"Up until freshman year, I was a second baseman," Farley said. "Every practice my freshman year, I would go to second base and it wasn't until the freshman coach at the time, Coach Lewis, kept pushing me over to shortstop until I naturally went there."
Lewis felt a lot more at ease when he saw his new shortstop slowly begin to master the position. Once that happened, Farley started to resemble former St. Louis Cardinals’ great Ozzie Smith. As a result, the Explorers knew this important fact: Very few ground balls found their way toward the outfield as long as their version of "The Wizard" lurked near or away from second base.
"He’s a supremely great kid," Lewis said. "He works hard and is fundamentally sound. He’s very steady. I would have liked to see what he would have done this year. He worked his tail off during the offseason."
Ohio Wesleyan compiled a 4-4 record prior to having its season cut short by the virus. The Battling Bishops finished 15-22-1 overall and 7-10-1 in the NCAC the previous spring.
Farley certainly would like to turn things around once he joins his new team. He plans to hit the books the same way he hopes to hit future baseballs.
"I love a great academic challenge so I want to advance in school and try to find what might interest me to see what profession I want to pursue," Farley said. "As for baseball, I am going to work as hard as I can to compete with every guy on the roster.
"Just like (Hudson head) Coach (Buddy) Dice always said, ‘there's no guarantees.’ I'm going to keep that mindset through college."
He won’t forget about the Explorers even though his days of visiting The Ballpark at Hudson are over. At Hudson, you didn’t play baseball with just teammates and coaches. You played with many of your closest pals too.
"Playing at Hudson was an amazing experience," Farley said. "I'm happy to say that every year, the team turned into a family. The coaches were more than just coaches; they were friends.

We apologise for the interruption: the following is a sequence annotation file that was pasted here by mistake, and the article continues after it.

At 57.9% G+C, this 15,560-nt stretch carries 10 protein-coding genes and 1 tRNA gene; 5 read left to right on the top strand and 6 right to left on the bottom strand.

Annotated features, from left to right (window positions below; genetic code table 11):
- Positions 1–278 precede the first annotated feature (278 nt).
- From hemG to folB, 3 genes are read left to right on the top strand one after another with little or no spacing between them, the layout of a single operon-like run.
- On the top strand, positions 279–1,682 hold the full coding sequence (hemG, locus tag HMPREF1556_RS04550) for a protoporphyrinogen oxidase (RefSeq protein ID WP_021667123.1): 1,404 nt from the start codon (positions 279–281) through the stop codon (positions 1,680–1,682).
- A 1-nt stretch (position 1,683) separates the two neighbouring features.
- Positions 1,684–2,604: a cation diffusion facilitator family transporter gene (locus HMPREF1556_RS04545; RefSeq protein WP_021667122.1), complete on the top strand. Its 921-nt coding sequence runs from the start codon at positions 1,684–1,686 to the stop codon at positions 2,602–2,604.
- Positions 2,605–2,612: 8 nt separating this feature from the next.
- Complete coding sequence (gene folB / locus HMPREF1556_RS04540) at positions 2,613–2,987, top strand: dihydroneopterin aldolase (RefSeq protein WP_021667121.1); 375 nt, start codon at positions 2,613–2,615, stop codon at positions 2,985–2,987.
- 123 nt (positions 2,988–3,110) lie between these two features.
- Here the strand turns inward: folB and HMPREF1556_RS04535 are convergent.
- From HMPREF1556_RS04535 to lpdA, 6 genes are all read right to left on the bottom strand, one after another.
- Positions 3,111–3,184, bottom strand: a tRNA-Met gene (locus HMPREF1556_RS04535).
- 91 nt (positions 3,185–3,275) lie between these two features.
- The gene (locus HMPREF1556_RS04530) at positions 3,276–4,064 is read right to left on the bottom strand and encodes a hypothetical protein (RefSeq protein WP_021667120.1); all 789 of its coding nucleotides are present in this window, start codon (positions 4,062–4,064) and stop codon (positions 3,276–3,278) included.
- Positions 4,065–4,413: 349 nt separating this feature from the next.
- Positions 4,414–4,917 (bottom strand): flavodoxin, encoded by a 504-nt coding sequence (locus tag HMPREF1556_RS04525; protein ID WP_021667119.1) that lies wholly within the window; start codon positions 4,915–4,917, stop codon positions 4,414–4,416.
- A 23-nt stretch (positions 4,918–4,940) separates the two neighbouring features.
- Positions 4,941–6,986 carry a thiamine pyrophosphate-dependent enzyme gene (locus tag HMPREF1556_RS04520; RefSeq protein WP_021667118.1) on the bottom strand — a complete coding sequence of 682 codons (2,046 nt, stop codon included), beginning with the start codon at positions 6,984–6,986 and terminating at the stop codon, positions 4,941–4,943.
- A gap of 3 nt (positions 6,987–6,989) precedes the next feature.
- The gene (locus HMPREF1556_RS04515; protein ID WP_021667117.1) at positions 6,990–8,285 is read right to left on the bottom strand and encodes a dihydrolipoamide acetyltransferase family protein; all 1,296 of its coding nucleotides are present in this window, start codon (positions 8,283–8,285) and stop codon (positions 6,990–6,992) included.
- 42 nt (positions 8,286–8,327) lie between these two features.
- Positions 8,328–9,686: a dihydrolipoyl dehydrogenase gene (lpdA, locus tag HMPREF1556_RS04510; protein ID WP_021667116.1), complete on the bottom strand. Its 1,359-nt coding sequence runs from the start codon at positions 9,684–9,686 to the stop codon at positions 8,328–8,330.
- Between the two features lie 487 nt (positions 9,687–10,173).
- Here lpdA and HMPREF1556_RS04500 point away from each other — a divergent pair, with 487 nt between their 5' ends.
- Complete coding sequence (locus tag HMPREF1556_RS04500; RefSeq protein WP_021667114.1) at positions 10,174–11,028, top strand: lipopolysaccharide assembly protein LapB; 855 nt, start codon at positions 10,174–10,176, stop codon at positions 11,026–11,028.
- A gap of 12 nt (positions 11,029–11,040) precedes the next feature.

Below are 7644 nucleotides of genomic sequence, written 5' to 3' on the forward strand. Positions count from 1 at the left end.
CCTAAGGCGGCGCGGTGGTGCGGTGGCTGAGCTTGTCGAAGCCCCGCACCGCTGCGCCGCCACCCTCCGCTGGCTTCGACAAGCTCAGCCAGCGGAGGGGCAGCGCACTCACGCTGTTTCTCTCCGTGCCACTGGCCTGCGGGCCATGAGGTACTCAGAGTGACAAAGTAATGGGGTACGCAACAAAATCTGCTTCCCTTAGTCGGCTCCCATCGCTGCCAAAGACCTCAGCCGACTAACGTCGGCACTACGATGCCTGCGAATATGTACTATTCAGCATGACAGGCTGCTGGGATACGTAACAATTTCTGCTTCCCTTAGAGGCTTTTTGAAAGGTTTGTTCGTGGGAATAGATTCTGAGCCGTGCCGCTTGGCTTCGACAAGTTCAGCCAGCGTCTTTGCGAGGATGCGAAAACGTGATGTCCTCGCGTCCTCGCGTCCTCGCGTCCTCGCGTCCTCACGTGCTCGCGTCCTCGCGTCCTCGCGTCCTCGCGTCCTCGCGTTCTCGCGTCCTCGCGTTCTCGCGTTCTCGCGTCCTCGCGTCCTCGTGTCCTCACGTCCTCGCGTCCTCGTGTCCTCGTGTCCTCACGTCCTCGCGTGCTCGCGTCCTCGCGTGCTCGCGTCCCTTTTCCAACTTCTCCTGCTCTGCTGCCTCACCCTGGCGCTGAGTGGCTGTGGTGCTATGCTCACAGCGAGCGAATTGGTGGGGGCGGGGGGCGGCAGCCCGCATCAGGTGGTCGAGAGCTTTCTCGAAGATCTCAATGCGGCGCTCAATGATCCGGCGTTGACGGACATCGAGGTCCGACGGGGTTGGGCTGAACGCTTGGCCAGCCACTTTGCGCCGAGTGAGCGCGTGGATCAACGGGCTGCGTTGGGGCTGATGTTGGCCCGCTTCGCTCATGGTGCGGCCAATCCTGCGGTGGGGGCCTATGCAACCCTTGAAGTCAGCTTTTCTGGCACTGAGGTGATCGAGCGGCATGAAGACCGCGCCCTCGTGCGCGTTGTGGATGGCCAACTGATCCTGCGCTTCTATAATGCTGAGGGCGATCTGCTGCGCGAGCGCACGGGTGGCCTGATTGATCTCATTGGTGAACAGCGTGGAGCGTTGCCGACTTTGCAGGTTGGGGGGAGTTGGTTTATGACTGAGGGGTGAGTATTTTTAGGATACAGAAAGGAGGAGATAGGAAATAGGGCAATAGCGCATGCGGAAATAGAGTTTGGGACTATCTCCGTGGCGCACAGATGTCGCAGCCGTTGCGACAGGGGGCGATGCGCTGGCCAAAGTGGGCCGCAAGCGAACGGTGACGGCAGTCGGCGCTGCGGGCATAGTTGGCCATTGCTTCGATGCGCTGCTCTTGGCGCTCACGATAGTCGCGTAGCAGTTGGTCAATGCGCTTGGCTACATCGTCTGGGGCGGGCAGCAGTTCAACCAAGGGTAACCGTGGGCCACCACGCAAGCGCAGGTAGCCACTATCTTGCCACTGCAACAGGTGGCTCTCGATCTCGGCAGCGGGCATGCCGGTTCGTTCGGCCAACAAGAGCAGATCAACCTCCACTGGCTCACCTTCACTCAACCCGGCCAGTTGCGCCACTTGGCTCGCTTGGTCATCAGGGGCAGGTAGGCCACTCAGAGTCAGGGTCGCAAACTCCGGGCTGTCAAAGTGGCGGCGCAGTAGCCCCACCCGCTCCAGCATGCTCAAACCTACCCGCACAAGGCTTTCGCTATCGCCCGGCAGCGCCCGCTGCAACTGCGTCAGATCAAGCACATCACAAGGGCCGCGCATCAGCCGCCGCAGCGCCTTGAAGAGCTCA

"My teammates became some of my best friends. We would all hang out outside of baseball and make great memories to look back at and laugh about and maybe even cry about."
Farley also enjoyed his team’s role of being the hunted rather than the hunter. Whenever the Explorers were in town, opposing coaches always seemed to treat those contests as if it was Game 7 of the World Series.
"I loved that I was on such an elite high school team because everyone put a target on Hudson," Farley said. "No matter who we were playing. Everyone wanted to beat us.
"They always pitched their ace, which made us 10 times better. I loved winning almost every game because I knew the competition wasn't going to be easy."
While it won’t be his decision, Farley may not feel too comfortable returning to his old spot when he makes his way toward Delaware County.
Much like his soon-to-be new home, Farley believes his life is far better on the "left."
"In the beginning, it was difficult," he said. "Over time, everything became easier and easier until the position was natural to me.
"Shortstop really helped me come out of my shell and become a leader on the field. There is not another position on the field I would rather play."
Reporter Frank Aceto can be reached at 330-541-9444, email@example.com or @Faceto_Gannett.